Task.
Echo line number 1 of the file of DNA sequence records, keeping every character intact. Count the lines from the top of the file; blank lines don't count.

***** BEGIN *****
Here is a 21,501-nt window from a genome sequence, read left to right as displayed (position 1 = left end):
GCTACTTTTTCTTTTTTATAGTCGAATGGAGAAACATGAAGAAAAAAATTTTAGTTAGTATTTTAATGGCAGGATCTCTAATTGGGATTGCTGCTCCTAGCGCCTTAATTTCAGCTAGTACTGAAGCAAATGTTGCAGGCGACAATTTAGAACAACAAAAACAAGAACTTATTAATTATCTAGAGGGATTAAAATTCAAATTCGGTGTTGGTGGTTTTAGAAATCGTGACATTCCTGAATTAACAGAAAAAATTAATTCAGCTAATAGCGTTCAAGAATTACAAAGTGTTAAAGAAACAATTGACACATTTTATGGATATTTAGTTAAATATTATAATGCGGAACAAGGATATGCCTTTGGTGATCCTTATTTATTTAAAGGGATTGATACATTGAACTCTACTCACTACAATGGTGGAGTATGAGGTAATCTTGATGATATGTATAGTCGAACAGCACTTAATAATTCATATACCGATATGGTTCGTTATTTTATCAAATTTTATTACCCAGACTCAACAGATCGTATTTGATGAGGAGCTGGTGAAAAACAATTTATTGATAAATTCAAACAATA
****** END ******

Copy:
Here is a 21,501-nt window from a genome sequence, read left to right as displayed (position 1 = left end):